Venus, Hope, or Technical Analysis?
06/07/2012 10:55 am EST
Savvy investors don’t need to rely on celestial phenomena for market rallies, because they use proven technical methods to determine entry points on stocks like the three recommended here.
Wednesday’s powerful gains had many in the financial media scrambling even before the markets closed to come up with an explanation why stocks were so strong.
Depending on your tolerance for the “talking heads,” their explanations were either humorous or mildly irritating. The Wisconsin elections were given the credit by one anchor, and I am sure the recent transit of Venus also got credit.
By late Wednesday and early Thursday morning, they explained that “hope” was the reason for the market’s rally. This was the combination of hope that the Federal Reserve would stimulate the economy and also hope that Europe would solve its problems.
Those who follow technical analysis believe that trying to explain sharp rallies or declines is often a fool’s game, because they generally reflect an imbalance between buyers and sellers.
As stocks dropped to new correction lows on Monday, there were several signs that there were fewer sellers then there were at the May 18 lows. For example, volume in the Spyder Trust (SPY) was 30% lower on Monday than it was at the May lows. More importantly, the advance/decline data also reflected that fewer stocks were declining Monday, even though the averages were making new lows.
Clearly, the latter stages of Wednesday’s rally were fueled by short covering, and I am sure there are still many nervous shorts now wondering where to place their stops. Of course, the positive divergences I highlighted before Wednesday’s opening do not tell you the magnitude of a rally, but likely upside targets can be determined using technical analysis.
The initial rally targets have already been reached, but further gains are likely before the market pauses. The confirmation of the positive divergences in the Advance/Decline lines is needed to confirm a significant low.
The table above list the stocks that have reached my technically identified buying zones in the past two weeks, and I will focus on three of them.
Chart Analysis: The Spyder Trust (SPY) gapped higher, closing just below the resistance in the $132 area. The 38.2% Fibonacci retracement resistance, calculated from the April highs, is at $133.
- A daily close above $133.93 (last week’s high) is the first requirement for starting a new uptrend
- The 50% retracement resistance is at $134.66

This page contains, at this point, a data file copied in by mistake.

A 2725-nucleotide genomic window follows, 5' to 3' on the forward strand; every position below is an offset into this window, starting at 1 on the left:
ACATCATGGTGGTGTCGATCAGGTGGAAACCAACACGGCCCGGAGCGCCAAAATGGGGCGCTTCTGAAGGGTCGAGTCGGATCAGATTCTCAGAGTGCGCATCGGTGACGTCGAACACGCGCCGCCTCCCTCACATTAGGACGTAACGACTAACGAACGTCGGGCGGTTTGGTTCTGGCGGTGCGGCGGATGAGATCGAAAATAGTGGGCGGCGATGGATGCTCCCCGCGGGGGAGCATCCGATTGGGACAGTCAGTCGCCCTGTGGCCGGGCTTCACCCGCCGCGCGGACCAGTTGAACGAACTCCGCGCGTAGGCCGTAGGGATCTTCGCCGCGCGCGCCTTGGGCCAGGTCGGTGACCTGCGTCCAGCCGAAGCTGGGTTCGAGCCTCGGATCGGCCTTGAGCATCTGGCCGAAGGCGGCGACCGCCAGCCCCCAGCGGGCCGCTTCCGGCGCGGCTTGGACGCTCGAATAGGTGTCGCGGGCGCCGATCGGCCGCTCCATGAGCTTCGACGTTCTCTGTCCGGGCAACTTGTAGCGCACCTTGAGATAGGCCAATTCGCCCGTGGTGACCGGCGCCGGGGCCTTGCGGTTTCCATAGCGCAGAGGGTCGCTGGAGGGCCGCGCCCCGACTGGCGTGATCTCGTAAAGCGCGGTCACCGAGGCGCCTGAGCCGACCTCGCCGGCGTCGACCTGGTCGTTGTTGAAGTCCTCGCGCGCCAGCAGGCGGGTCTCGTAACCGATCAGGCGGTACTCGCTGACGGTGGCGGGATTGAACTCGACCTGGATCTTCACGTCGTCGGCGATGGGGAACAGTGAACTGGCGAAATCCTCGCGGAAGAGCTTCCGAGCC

- The NYSE A/D line turned up sharply Wednesday, but is still below its WMA and resistance at line b
- The A/D line needs to overcome the resistance (line b) to confirm its positive divergence (line c)
- The McClellan oscillator closed at +99 Wednesday and confirmed the bullish divergence (line e), as resistance at line d was overcome
- There is initial support now between $128.80 and $130
Eli Lilly (LLY) tested the uptrend (line g) in the $40 area Monday, forming a doji. LLY is now back to first resistance in the $41 area.
- The downtrend (line f) is now in the $41.40 area. A break of this downtrend will signal a move to the 127.2% Fibonacci retracement target in the $42.35 area
- The relative performance, or RS analysis, did make new highs this week before turning lower
- The volume picked up Wednesday and was the highest in several weeks
- The on-balance volume (OBV) has turned up and has held well above its uptrend (line i). A strong move above its WMA will signal a new uptrend
- There is stronger support in the $39 to $39.50 area
HJ Heinz Company (HNZ) reached stronger support in the $52.29 area late last week and early this week (line a) before turning higher.
- There is next resistance at $54 to $54.40, with the upper boundary of the recent trading range in the $55.70 area
- The daily relative performance bottomed in early May, as it broke through resistance at line c
- The RS line has turned lower after making slightly lower lows
- The daily OBV has turned up and held well above its uptrend (line d)
- The OBV was stronger than prices in the middle of May
- SLG had a low Monday of $70.34, which was in the middle of its support zone (line e)
- SLG closed strong Wednesday, which should complete its correction
- There is initial resistance at $76 with stronger resistance around $77 to $78
- The RS line has turned up from support (line f), and appears to have held well above the long-term support at line g
- The daily OBV made new highs last week and is above its WMA and its uptrend (line h)
What it Means: The S&P futures are up another ten points before the release of the weekly jobless claims. The 38.2% resistance level for the futures is at 1,337, and more stops are likely resting above this level.
I would not recommend chasing the long side in the index tracking ETFs right now, but will be looking to buy on the next pullback, which should come next week. I will still look to do selective buying in individual stocks.
How to Profit: I’ll take this opportunity to adjust the risk on the three stocks that I featured today, and will publish a full portfolio list tomorrow.
For Eli Lilly and Co (LLY), investors should be 50% long at $40.52 (the second buying zone at $39.70 was not hit). Use a stop at $39.38.
For HJ Heinz Company (HNZ), investors should be 50% long at $52.74 and 50% long at $52.32, with a stop at $50.42. On a move above $55, raise the stop to $51.90.
For SL Green Realty (SLG), investors should be 50% long at $72.42 and 50% long at $71.66. Raise the stop to $68.88.